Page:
Turmoil in I.N.D.I.A. Alliance- Challenges and Choices

I.N.D.I.A. Alliance

Following days of uncertainty, Nitish Kumar made an important decision to end relations with the opposition INDIA coalition partner and allied again with the Bharatiya Janata Party (BJP). This was his fifth change of stance within a decade.

In support of his choice, Nitish Kumar explained that he worked great with the Rashtriya Janata Dal both in Bihar and together with Congress when dealing nationwide. He revealed that it was only after negotiations with other leaders within the party that he thought tactically to resign as it seemed impossible for them to proceed forward while in alliance.

With its official separation from the Congress party, the Janata Dal United (JDU) blamed them for imposing the collapse of the INDIA alliance. As per KC Tyagi, a party spokesperson, the Congress was accused of attempting to hijack the leadership of the coalition.

To better understand this fascinating political shift, let’s take a closer look at how I.N.D.I.A. came into existence.

What is the I.N.D.I.A. Alliance?

On the second day of a meeting in Bengaluru, 26 opposition parties took the initiative to band together and form an effective opposition against the Bhartiya Janata Party (BJP) ahead of the 2024 Lok Sabha elections.

At the two-day meeting in Bengaluru, faces from Congress like Sonia Gandhi, Mamata Banerjee (TMC), along with Kharge and Rahul—the party’s chief ministers M K Stalin, Nitish Kumar, Arvind Kejriwal and Hemant Soren first met RJD chief Lalu Prasad.

The common rallying cry “United We Stand” united the opposition. The opposition leaders spread passion around their belief that this meeting could become a turning point in reorganizing Indian politics’ trajectory.

Mallikarjun Kharge was not referring only to the site of a meeting when he took it to Twitter, in an indirect poke at BJP and its tactics of using allies as vote banks but dumping them later.

The following parties have come together to form the I.N.D.I.A. Alliance

  • Indian National Congress
  • Aam Aadmi Party
  • All India Forward Bloc
  • All India Trinamool Congress
  • Communist Party of India
  • Communist Party of India (Marxist)
  • Communist Party of India (Marxist–Leninist) Liberation
  • Dravida Munnetra Kazhagam
  • Indian Union Muslim League
  • Jammu & Kashmir National Conference
  • Jammu and Kashmir People’s Democratic Party
  • Jharkhand Mukti Morcha
  • Kerala Congress (M)
  • Nationalist Congress Party
  • Rashtriya Janata Dal
  • Rashtriya Lok Dal
  • Revolutionary Socialist Party
  • Samajwadi Party
  • Shiv Sena (Uddhav Balasaheb Thackeray)

The Extensive fight between the INDIA Alliances

The experiences of state elections represent crucial stages in our political walk, which give us lessons and provide information about the effectiveness of our policies. They provide opportunities for ruling and opposition parties to refine their respective strategies along our journey. But in a country such as India, so large and populous, with its wide variety of cultures and languages, to have several elections is essential for keeping our democracy vibrant and all-embracing. Without frequent opportunities for individuals to speak up and parties to adapt repeatedly, we will inevitably devolve into a position of political inflexibility.

So, what can we learn from the 2023 elections, especially those in Karnataka? Well, they’ve highlighted a clear divide in our political landscape, particularly between the north and south. It’s becoming evident that the Gangetic belt is leaning heavily towards the Bharatiya Janata Party (BJP). Even the impressive efforts of leaders like Ashok Gehlot in Rajasthan didn’t sway voters away from their inclination towards Modi in national elections.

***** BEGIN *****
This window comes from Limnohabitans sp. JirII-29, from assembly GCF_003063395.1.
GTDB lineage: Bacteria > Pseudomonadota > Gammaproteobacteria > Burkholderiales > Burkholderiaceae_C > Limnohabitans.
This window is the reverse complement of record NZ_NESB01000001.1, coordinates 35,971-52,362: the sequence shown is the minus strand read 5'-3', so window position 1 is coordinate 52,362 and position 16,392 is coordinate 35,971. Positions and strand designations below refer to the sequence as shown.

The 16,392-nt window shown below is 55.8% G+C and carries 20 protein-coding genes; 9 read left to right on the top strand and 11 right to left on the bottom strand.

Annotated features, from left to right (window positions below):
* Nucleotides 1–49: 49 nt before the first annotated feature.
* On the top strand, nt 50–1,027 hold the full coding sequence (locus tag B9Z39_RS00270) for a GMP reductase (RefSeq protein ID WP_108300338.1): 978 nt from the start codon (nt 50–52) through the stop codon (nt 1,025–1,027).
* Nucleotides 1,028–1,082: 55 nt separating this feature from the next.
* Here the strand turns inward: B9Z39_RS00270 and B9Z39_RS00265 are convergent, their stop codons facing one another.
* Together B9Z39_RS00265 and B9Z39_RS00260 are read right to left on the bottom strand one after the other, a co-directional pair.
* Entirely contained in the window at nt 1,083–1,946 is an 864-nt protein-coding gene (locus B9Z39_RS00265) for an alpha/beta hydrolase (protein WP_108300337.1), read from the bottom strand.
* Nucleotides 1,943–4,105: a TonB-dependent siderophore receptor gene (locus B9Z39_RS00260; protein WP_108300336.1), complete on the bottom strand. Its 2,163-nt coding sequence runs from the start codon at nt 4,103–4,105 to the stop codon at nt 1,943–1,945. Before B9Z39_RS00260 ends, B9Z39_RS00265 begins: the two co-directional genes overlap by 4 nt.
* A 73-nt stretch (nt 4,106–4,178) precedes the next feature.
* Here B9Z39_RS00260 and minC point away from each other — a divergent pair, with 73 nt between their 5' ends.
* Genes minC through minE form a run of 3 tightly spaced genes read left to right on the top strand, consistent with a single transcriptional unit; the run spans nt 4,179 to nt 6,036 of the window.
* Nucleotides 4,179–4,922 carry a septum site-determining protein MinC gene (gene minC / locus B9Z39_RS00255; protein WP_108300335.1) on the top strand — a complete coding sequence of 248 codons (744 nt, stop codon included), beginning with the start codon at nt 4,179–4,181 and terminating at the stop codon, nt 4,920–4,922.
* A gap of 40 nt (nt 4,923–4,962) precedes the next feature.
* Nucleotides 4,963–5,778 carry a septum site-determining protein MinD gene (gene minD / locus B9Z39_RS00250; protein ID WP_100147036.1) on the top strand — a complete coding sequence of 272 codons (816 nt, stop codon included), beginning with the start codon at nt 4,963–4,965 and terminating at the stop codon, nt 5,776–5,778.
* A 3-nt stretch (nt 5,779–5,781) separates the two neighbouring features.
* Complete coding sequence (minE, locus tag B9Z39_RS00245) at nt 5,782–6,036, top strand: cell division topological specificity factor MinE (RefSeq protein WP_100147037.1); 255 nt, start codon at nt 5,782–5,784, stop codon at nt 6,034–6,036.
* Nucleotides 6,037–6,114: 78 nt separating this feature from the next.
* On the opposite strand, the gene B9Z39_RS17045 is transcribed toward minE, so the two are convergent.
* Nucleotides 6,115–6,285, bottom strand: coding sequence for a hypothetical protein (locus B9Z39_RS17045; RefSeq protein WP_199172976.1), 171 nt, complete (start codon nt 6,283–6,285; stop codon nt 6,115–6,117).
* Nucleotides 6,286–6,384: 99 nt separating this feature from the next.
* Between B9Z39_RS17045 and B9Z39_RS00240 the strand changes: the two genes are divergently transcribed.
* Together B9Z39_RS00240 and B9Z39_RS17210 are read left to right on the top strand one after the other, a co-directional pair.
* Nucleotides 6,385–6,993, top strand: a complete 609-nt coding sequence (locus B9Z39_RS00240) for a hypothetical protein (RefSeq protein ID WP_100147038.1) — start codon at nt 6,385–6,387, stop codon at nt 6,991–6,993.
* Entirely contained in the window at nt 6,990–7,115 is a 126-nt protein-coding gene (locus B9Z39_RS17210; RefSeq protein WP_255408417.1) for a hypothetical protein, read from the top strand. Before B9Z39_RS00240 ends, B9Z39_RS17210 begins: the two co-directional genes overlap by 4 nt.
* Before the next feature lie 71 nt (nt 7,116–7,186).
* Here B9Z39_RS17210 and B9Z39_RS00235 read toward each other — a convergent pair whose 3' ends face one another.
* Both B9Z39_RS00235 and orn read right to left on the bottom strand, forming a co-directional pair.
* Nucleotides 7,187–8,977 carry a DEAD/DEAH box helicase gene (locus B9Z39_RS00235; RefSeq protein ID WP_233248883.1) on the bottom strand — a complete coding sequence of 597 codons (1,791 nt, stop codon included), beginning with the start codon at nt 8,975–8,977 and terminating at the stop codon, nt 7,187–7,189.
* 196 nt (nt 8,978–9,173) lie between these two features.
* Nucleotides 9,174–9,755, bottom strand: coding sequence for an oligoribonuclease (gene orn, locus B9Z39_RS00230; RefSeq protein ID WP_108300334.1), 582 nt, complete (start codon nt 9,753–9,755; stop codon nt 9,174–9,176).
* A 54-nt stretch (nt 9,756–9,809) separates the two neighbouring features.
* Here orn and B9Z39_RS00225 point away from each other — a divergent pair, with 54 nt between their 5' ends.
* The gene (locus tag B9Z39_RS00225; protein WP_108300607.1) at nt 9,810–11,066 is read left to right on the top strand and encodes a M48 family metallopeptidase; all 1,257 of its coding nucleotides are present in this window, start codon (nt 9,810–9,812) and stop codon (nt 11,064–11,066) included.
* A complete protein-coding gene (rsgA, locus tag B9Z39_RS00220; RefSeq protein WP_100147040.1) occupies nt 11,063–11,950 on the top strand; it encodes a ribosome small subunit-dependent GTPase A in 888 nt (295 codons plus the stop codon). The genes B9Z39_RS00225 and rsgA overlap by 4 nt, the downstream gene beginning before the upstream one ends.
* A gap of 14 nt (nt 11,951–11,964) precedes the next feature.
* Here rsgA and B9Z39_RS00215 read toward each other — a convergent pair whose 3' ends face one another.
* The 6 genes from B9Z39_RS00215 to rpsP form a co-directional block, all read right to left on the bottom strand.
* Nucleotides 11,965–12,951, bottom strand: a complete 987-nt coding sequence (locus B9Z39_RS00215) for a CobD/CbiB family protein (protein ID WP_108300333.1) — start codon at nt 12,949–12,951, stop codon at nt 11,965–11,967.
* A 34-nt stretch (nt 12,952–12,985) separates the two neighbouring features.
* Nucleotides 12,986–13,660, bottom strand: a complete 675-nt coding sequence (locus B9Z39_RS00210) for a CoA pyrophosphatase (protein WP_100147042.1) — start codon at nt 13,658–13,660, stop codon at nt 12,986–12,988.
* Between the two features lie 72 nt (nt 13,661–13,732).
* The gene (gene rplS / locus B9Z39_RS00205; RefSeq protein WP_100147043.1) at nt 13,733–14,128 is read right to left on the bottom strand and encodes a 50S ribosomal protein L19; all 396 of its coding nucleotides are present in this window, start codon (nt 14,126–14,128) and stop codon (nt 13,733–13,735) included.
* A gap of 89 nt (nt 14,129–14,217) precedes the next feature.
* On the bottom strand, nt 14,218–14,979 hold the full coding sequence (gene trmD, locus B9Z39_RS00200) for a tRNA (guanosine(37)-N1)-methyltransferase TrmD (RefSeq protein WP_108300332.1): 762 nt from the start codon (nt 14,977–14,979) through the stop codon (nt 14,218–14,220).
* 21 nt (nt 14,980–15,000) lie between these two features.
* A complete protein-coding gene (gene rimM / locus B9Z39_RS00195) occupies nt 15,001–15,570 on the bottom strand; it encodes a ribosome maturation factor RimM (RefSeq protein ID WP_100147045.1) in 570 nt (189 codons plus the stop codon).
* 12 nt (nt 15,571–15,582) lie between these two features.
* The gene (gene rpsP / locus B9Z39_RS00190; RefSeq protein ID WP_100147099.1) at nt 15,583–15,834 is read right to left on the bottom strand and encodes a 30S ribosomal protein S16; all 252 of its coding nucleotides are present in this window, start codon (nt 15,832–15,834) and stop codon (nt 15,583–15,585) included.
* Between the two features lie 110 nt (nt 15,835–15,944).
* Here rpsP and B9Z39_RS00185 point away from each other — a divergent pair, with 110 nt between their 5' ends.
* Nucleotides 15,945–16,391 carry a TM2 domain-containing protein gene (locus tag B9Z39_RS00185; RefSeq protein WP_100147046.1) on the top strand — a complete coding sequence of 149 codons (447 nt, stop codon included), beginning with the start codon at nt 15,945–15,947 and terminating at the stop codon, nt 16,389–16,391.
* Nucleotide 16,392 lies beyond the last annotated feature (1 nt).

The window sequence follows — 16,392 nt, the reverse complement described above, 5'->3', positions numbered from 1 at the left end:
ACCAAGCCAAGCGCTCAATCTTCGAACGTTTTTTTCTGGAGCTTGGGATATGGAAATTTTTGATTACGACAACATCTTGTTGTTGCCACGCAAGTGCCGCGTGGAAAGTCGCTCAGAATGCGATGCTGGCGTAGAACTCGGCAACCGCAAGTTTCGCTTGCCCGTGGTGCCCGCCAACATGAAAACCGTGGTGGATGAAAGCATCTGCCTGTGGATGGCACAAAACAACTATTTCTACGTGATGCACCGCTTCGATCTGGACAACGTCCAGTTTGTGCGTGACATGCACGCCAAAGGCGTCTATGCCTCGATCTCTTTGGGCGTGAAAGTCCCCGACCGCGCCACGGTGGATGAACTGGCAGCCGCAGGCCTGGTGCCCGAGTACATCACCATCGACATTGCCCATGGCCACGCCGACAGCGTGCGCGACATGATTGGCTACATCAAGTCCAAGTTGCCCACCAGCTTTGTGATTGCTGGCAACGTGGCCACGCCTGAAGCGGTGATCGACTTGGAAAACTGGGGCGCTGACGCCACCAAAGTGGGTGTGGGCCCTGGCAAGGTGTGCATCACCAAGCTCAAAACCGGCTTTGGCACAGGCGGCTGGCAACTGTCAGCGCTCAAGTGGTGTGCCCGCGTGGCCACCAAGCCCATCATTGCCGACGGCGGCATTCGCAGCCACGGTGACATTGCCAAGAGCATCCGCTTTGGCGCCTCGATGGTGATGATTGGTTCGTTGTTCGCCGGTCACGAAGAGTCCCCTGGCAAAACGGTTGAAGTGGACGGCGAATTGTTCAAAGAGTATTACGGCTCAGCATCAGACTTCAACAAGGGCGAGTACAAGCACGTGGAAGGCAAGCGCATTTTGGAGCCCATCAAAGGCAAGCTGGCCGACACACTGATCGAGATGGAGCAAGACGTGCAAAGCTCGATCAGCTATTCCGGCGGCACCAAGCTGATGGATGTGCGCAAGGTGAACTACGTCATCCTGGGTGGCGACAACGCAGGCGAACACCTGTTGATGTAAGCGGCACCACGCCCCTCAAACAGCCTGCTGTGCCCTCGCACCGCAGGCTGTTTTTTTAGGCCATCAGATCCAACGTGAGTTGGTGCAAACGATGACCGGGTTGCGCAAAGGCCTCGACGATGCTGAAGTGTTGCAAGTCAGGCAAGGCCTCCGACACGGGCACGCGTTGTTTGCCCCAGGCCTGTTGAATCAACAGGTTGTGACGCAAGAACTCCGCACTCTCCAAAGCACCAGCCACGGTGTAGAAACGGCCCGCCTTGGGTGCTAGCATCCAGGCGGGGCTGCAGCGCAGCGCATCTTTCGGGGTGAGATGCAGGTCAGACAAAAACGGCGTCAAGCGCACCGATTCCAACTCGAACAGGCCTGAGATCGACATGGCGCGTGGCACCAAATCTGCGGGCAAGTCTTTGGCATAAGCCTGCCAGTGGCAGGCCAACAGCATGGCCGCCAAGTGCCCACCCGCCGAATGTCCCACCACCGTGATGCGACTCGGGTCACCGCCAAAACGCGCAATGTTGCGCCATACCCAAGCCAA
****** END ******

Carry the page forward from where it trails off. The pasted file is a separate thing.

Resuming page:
In the northern states, Modi’s influence was palpable. However, the Congress missed a chance to test the waters for the newly formed INDIA coalition, much like their misstep in West Bengal where they chose to compete against the Trinamool Congress alongside the Left, ignoring the potential benefits of unity.

In the south, Modi’s charisma didn’t seem to resonate as strongly in Karnataka and Telangana. Instead, people saw the Congress as the primary alternative to the ruling parties. Effective leadership at the state level, along with public disillusionment with previous administrations due to perceived corruption, led to the BJP’s decline in Karnataka and the Bharat Rashtra Samithi’s (BRS) setbacks in Telangana. In these states, the Modi factor didn’t seem to hold as much sway as expected.


Despite all the plans and efforts (assuming the INDIA alliance manages to come together), they might still find it challenging to counter the widespread influence of Modi. Even if the alliance doesn’t win, their ability to regroup and continue the fight depends on their capacity to reduce the BJP’s dominance in parliament significantly. Looking ahead to after 2026, when parliamentary boundaries are redrawn, states in the south and elsewhere that have historically followed family planning guidelines may see their representation in parliament decrease. This could give the BJP a significant advantage, potentially securing their control over Delhi for many years.

Several contentious issues like language, the Uniform Civil Code (UCC), the Citizenship Amendment Act (CAA), and constitutional provisions may surface again, causing divisions within the country. The opposition weakened by losses in two states may lack the strength to oppose changes to the constitution or even its complete overhaul. The decisions made in the coming months will have a lasting impact on Indian politics, shaping the direction of governance for years to come.

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